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Building a controller class - PHP

Welcome to the conclusion of a nine-part series focused on showing you how to build applications with the Code Igniter framework. Designed to allow programmers to create applications rapidly by utilizing the Model-View-Controller pattern, the Code Igniter framework lets you add many capabilities quickly and easily. This article will bring everything we've learned together for the creation of a content management system.

  1. Building a Content Management System with Code Igniter
  2. Creating sample MySQL tables and defining a model class
  3. Building a controller class
  4. Completing the CMS with view files
By: Alejandro Gervasio
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October 08, 2008

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True to form, building a controller class that fetches all the movies included in the previous “movies” MySQL table, and also allows users to enter comments about each of them, simply involves defining a different method for performing each of these tasks.

However, you will gain a better understanding of the way that this controller class is going to work if you examine its signature, which has been included below. Take a look at it, please:

class Movies extends Controller{

function Movie(){

// load controller parent


// load 'MovieModel' model


// load helpers




// display all movies

function index(){

$data['title']='Movies List';


// load 'movie_view' view



// display all comments

function comments(){

$data['title']='Comment List';


// load 'moviecomment_view' view



// insert comment

function insert_comment(){





Although the definition of the above “Movie” controller looks pretty intimidating at first, it's actually pretty simple to understand. First, its constructor loads all of the source classes and functions that will be used within the management system; this includes the corresponding model, as well as the “url” and “form” helpers that you learned in previous articles of this series.

Now, take a look at the “index()” method. As you’ll recall, it will be called automatically by Code Igniter when implemented, and it is tasked with displaying on screen all of the movies included in the “movies” MySQL table defined before.

As you can see, this method first fetches all of the movies from the aforementioned table by means of the model, and lastly it embeds this data into a view file called “movie_view.php” for displaying purposes. For right now, don't worry about how this view looks, since this topic will be discussed in depth in the following section.

At this level, you hopefully grasped the logic implemented by the pertinent “index()” method, right? So focus your attention now on the one called “comments().” As its name suggests, this method is responsible for fetching all of the comments that belong to a specific movie. This task is performed by means of a conditional WHERE SQL statement, which is logically hidden behind the model’s API.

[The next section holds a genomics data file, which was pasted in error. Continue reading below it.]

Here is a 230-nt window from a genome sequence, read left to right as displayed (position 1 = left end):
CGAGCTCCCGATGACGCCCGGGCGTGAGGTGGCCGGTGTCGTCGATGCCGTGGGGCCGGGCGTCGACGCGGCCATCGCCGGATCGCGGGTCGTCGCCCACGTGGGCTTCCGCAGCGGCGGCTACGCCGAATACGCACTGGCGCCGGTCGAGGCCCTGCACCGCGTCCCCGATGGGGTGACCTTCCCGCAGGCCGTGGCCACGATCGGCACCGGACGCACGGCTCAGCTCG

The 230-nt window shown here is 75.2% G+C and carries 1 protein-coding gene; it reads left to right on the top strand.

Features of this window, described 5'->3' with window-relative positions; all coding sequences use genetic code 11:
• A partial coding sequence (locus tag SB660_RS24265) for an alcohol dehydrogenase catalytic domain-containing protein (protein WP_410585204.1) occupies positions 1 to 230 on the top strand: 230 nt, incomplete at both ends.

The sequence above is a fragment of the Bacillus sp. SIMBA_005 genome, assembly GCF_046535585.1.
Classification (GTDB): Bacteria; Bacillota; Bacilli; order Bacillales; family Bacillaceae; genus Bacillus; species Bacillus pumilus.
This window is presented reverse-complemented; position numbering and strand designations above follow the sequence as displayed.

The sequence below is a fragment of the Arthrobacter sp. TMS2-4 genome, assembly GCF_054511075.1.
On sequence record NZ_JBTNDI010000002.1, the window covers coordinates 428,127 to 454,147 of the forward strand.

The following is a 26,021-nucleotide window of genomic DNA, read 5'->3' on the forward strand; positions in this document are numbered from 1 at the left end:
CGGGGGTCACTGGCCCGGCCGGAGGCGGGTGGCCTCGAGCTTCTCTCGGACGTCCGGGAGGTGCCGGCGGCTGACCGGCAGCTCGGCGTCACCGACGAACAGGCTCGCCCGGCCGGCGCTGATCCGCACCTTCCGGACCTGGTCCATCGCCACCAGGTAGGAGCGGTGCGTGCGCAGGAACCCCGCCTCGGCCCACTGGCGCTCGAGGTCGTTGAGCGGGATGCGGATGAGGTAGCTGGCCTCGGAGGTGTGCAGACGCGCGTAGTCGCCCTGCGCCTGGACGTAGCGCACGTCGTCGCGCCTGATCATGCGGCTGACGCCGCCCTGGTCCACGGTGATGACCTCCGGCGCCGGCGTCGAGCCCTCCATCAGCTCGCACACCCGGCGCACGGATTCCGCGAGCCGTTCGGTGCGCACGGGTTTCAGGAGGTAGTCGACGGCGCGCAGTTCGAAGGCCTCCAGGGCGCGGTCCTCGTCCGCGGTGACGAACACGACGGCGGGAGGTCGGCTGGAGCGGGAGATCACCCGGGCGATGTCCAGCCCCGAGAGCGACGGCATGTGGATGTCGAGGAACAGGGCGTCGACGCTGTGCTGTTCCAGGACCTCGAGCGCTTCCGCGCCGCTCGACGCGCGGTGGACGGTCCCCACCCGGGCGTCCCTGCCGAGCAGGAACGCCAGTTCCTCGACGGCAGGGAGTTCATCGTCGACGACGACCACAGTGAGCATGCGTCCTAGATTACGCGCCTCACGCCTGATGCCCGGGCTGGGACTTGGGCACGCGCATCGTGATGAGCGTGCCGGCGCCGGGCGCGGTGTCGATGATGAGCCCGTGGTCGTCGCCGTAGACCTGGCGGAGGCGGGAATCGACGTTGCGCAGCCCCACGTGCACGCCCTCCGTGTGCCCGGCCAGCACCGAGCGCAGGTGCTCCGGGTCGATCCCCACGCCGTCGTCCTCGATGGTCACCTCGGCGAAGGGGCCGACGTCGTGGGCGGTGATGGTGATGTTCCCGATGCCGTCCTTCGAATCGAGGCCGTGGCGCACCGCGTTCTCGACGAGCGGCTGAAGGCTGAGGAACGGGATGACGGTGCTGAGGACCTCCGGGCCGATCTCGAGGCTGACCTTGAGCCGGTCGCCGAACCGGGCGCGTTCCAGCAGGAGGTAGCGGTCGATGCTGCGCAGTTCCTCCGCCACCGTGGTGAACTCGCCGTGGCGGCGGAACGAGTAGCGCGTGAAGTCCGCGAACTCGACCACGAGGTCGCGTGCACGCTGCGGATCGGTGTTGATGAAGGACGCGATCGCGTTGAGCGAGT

In addition, you should notice that this method retrieves the comments made on a particular movie by using a parameter passed in within the URL, whose value is returned by the following expression:


Actually, Code Igniter will automatically load a class called “uri” with each controller defined, so in this case its “segment()” method is utilized to retrieve the ID of the movie that has received a comment.

And finally, the “insert_comment()” method again uses the model’s API, this time for adding a new entry to the “comments” MySQL table created in the previous section. Of course, the text and author that correspond to each comment are collected via a post HTML form, therefore the following expressions:



first add the comment in question to the corresponding “comments” MySQL table, and then redirect users back to the comment’s web page.

Now, before I forget, please save the controller class to the Code Igniter /system/application/controllers/ as “movies.php” folder for further use.

So far, so good, right? At this point, you should have a clear idea of how the previous “Movies” controller class does its thing. Also, it’s possible that you still have some doubts regarding the way that movies and comments are displayed on the browser, or even how new comments are submitted by a user.

However, you shouldn’t be too concerned about this. In the next section, I’ll be listing all of the view files that are required to perform all the aforementioned tasks.

Want to see how this will be done? Click on the link below and keep reading.

>>> More PHP Articles          >>> More By Alejandro Gervasio

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